Getting Started with GitOps with Flux and Gitlab

Learn how to use the GitOps methodology to simplify your Kubernetes deployments.

Kentaro Wakayama

Kentaro Wakayama

July 10, 2020

Getting Started with GitOps with Flux and Gitlab


GitOps is a Kubernetes application delivery methodology. It aims to simplify the deployment and operation of Kubernetes applications.

In this article we will use Flux, which can be installed as a Kubernetes operator.

The Flux operator keeps the cluster state and a repository in sync. Any configuration change made in the repository is automatically applied to the Kubernetes cluster.

In this guide we will set up Flux and deploy a demo application via the Git repository.


To get started, we need kubectl connected to a Kubernetes cluster and a Git repository in Gitlab.

Install fluxctl

fluxctl is a command line tool to interact with Flux. On macOS you can install fluxctl with Homebrew.

brew install fluxctl

You can find installation instructions for other platforms here:

Create a Kubernetes namespace for Flux

Let’s start by creating a namespace for the Flux operator.

kubectl create namespace flux

Generate Flux manifest files

We use the fluxctl tool to generate the Kubernetes manifest files for the Flux operator. You need to specify the repository url, Git user information. You also need to provide the paths to the folders where the Kubernetes manifests are kept and the namespace where the operator should be deployed.

fluxctl install$tom-code/example-gitops-flux 
--namespace=flux > flux.yaml

Apply manifest files

Let’s apply the Flux operator using kubectl.

kubectl apply -f flux.yaml

Verify deployment

Verify the deployment by checking the status Kubernetes pods in the flux namespace. There should be the Flux operator as well as a Memchached instance, which is used by the operator to keep some internal state.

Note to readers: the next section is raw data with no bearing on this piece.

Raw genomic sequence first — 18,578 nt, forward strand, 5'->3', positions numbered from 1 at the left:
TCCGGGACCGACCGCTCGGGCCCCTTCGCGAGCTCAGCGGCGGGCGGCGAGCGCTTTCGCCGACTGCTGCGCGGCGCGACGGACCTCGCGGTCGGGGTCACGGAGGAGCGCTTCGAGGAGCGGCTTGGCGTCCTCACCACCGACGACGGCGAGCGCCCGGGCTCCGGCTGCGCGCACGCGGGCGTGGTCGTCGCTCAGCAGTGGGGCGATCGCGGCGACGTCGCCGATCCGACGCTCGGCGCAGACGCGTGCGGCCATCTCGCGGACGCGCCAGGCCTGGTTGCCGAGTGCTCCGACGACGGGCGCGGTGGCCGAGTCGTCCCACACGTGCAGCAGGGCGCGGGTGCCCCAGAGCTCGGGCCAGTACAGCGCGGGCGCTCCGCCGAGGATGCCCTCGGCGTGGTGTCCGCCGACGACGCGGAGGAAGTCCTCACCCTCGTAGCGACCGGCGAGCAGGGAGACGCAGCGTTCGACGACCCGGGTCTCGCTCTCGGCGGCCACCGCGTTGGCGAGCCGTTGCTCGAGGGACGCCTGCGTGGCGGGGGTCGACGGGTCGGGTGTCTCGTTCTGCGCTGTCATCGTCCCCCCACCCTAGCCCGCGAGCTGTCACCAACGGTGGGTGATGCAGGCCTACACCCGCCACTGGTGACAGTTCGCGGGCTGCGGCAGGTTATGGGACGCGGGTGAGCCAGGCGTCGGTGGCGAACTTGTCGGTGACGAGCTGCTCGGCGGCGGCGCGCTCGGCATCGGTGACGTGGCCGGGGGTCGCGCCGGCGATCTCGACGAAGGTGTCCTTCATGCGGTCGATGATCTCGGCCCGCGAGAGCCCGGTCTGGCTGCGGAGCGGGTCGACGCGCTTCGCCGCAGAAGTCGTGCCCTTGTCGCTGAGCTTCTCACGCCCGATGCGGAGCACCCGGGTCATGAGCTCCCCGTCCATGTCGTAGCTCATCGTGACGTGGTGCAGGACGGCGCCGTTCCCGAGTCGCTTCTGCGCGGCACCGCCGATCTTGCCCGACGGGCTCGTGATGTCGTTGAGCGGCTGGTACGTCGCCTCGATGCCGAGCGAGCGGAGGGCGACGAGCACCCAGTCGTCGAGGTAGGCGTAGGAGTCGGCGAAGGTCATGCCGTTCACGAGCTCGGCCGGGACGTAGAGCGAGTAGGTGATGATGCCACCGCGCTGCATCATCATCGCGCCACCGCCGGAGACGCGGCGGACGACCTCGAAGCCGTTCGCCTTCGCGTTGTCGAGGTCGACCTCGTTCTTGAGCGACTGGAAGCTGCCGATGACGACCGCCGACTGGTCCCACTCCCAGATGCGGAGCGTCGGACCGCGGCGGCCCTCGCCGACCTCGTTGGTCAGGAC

kubectl get pods -n flux

NAME                         READY   STATUS    RESTARTS   AGE
flux-5dd6d54f5b-2gbws        1/1     Running   0          67s
memcached-5fd8f56fc5-qlpsc   1/1     Running   0          67s

Retrieve SSH key via fluxctl

Flux connects to the Git repository using an SSH key. It generates the key on initial startup. You can retrieve the public SSH key via the fluxctl cli.

fluxctl identity --k8s-fwd-ns flux

Add SSH key to the Deploy Keys of the Gitlab repository

Open Gitlab, navigate to your project, go to Settings -> Repository -> Deploy Keys and add the SSH key retrieved from fluxctl. Make sure you check Write access allowed.

Clone repository

Use Git to clone the repository to your local machine and cd into the directory.

git clone
cd example-flux-gitops

Create folders for manifest files

Let’s create two folders where our Kubernetes manifest file will be kept.

mkdir namespaces workloads

Create Kubernetes manifest file for the demo namespace

We start by adding a Kubernetes namespace resource. Copy the snippet below and save it as demo-ns.yaml in the namespaces directory.

apiVersion: v1
kind: Namespace
    name: demo
  name: demo

Create Kubernetes manifest file for the nginx deployment

Next, we will add a demo nginx deployment. Copy the snippet below and save it as nginx-deploy.yaml in the workloads directory.

apiVersion: apps/v1
kind: Deployment
  name: nginx-deployment
  namespace: demo
      app: nginx
  replicas: 2
        app: nginx
        - name: nginx
          image: nginx:1.14.2
            - containerPort: 80

Commit and push changes

Use Git to add the new files to the repository. Afterwards commit and push the changes to the Gitlab repository.

git add namespaces workloads
git commit -m 'Add demo resources'
git push

Verify deployment

Verify the deployment by checking the status Kubernetes pods in the demo namespace. There should be two nginx pods running.

kubectl get pods -n demo

NAME                                                   READY   STATUS    RESTARTS   AGE
nginx-deployment-6b6bc59c57-fd2w5              1/1     Running   0          57s
nginx-deployment-6b6bc59c57-vh8bh              1/1     Running   0          52s


We deployed Flux and configured it to work with a Gitlab repository. Changes to the Git repository are deployed to the cluster automatically.

As you can see, there is no external client which needs access to the Kubernetes cluster which makes the process very secure and makes it perfect for deployments in highly regulated environments such as in the insurance and fintech industries.

Having a central repository to manage the Kubernetes manifest files makes the deployment easier to operate and removes complexity which comes with Kubernetes from the repository and pipelines of the services.

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Get in Touch

Contact: Kentaro Wakayama


Tel: +49 711 838 823 38

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